We spoke little as we hurried through the streets of Jerusalem. Slivers of warm sunlight were already piercing the dying darkness as the long night fled away. I pulled my cloak tightly around my face as if to protect myself against the harsh realities coming daylight would bring. Between us we carried the oil and the spices specially purchased for the task that lay ahead: Mary with her jar of olive oil, Joanna with the myrrh, and I with the finest spikenard I could find in the marketplace.
Each one of us, and the other women in our company, had understood it must be us, the women, who would carry out this last act of worship for Yeshua. Had we not stood, alongside His mother, there on that desolate hill while He was lifted up on that cruel Roman stake? Were we not eye witnesses to His suffering, His humiliation and His final breath? We had remained together as always, silent observers, and no man stood with us save John. I had listened while the men argued on the road about which of them was greater. I had heard of Peter’s boast that he would even die with Yeshua. Yet where were our brothers while we huddled in unspeakable anguish watching Yeshua’s execution? But such is the way of men.
And afterward, again we had observed in silence, following the two wealthy citizens as they removed His body to the tomb, hurriedly wrapping it in crudely anointed linen for fear of the Sabbath overtaking them. Why had they not openly declared their allegiance to Yeshua while He was alive, and joined our company? Why had they come after the crowds had moved on, after the soldiers had lost interest, to steal away His broken body secretly?
It was then we had agreed on our plan. Yeshua’s body must be properly anointed for burial, and in this matter for once we would not be the silent observers. We were willing to risk our lives to render Him this last act of reverence. Since time unspoken it has been so. Men rule the world, make the big decisions, and jostle for position. But it is women who observe, consider and get on with what must be done.
By the time we drew near the tomb the sun was visible on the horizon. Quietly, Joanna asked how we would remove the great stone we had seen rolled across the entranceway. In our urgent desire to anoint Yeshua’s body we had not considered such a practicality. While we pondered, the earth beneath our feet shook violently and unexpectedly, causing each of us to fall to the ground. Afraid and shaken we rose and continued on our way. Nothing must keep us from what we had determined in our hearts.
The scene before us as we arrived at the tomb’s entrance halted us abruptly. Three Roman guards were lying unconscious among the trees, but it was not this that arrested our attention. The great stone had somehow been moved and the tomb lay open before us. My heart pounding like a beating drum I stepped slowly through the tomb’s entrance, the others following, but Yeshua was not within. Before any of us could speak, a man, I knew not from where, stood by us.
“Don’t be afraid” he told us. “Yeshua is not here. He is risen. Go, tell His disciples.” Other things he said to us also but I could not take in his words for fear and shock. Trembling and uttering not a word to one another we backed out of the tomb, each of us heading as fast as we could towards the house where we knew Peter and the others were gathered. Questions beyond my understanding crowded my mind and gave speed to my feet. Perhaps the men would have some explanation for the confusing events of the morning.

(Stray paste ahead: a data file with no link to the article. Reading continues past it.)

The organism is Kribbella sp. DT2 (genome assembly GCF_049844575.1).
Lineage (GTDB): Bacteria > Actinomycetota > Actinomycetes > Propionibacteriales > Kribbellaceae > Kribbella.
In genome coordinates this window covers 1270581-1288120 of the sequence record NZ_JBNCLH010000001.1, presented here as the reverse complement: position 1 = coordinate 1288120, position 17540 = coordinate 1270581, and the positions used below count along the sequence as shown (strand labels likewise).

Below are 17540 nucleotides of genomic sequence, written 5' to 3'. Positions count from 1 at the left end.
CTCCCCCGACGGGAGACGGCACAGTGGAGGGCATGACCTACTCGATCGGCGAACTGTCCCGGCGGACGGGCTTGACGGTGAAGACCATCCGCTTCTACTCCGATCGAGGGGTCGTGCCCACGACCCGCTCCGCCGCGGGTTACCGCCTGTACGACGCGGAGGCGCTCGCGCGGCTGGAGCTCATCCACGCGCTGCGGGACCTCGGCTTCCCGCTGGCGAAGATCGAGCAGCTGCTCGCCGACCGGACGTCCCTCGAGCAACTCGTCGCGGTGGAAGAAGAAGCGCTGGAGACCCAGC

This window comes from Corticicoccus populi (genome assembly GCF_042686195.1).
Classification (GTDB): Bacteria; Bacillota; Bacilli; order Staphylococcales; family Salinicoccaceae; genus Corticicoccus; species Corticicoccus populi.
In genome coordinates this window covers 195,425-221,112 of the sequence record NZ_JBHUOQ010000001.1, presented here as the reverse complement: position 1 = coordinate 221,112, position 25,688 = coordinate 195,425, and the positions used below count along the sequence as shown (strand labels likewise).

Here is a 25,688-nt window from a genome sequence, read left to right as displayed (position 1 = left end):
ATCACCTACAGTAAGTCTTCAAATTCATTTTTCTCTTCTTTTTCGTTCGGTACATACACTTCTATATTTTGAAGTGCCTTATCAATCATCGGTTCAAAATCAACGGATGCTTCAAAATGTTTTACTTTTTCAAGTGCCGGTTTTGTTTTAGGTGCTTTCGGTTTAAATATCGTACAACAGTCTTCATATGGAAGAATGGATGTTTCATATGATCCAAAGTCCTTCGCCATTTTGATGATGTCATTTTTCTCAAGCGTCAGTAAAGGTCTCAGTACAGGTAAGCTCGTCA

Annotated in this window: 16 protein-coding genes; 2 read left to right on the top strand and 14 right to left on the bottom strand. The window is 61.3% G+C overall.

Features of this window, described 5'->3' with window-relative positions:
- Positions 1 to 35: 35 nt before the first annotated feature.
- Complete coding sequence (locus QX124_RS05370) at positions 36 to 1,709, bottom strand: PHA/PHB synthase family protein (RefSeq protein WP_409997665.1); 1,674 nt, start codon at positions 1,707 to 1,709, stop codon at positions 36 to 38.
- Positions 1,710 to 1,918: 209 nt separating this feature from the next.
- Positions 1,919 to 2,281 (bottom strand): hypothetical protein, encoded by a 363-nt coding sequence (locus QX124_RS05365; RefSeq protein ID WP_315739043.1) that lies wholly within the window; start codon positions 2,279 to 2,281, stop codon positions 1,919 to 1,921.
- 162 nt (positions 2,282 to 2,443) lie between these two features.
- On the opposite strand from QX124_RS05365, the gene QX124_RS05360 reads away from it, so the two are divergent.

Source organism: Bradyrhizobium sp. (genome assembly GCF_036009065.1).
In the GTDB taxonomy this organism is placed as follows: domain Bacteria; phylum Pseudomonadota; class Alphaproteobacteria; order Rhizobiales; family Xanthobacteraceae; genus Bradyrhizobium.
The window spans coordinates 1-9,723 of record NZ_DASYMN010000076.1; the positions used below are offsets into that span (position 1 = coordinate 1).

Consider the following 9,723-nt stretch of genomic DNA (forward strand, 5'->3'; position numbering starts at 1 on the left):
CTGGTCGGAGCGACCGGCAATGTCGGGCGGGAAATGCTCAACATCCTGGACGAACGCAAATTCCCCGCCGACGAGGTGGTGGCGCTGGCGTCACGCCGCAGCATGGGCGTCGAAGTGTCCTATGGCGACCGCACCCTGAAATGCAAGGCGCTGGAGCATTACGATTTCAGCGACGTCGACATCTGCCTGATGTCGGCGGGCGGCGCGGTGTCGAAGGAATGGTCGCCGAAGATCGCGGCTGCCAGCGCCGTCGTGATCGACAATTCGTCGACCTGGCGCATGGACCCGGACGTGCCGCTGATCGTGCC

Outrunning the other women I burst, breathless, into the house. Locating Peter and John I struggled to compose myself. “They have taken the Lord from the tomb, and we do not know where they have laid Him!” I blurted. Others eyed me dismissively, glancing knowingly at one another and whispering about the foolishness of women. Peter and John, however, looked wordlessly at each other with alarm, then took off running. Still breathless I followed, unable to keep pace with them, but compelled by the growing realization that someone had removed Yeshua’s body from the tomb. Could it be the members of the Sanhedrin, the Romans, or tomb robbers? No matter, whoever it was, we must know where they had taken Him!
Both men had entered the tomb by the time I arrived. Their suntanned faces paler than I had ever known them to be, they emerged, glanced at me and left hurriedly, no doubt to confer with the other nine.
Alone now, the aching sorrow that had been threatening to overwhelm me for almost three days rose like the squalls that blow without warning on Gennesaret. A sudden torrent of grief and shock swept over my weary body, draining all remaining strength. So deliberately had I kept myself busy, first with Sabbath duties and then with the preparations for anointing Yeshua’s body. For the sake of the other women, I had reasoned, I must show strength in this terrible hour. I had put from my mind lingering visions of His crucifixion….the nails, the blood, the tearing thorns pressing into His brow.
Just as determinedly, I had pushed aside memories of our first encounter when He had delivered me of my devilish tormenters. I had refused to think on the hope that had grown in me as He taught us of His coming Kingdom, lest sorrow overwhelm me beyond reason. I would hold the crushing sorrow at bay, defer my gnawing grief, until afterwards when all that could be done was done. Then, I knew, I must give place to a depth of heartbreak I had never known before.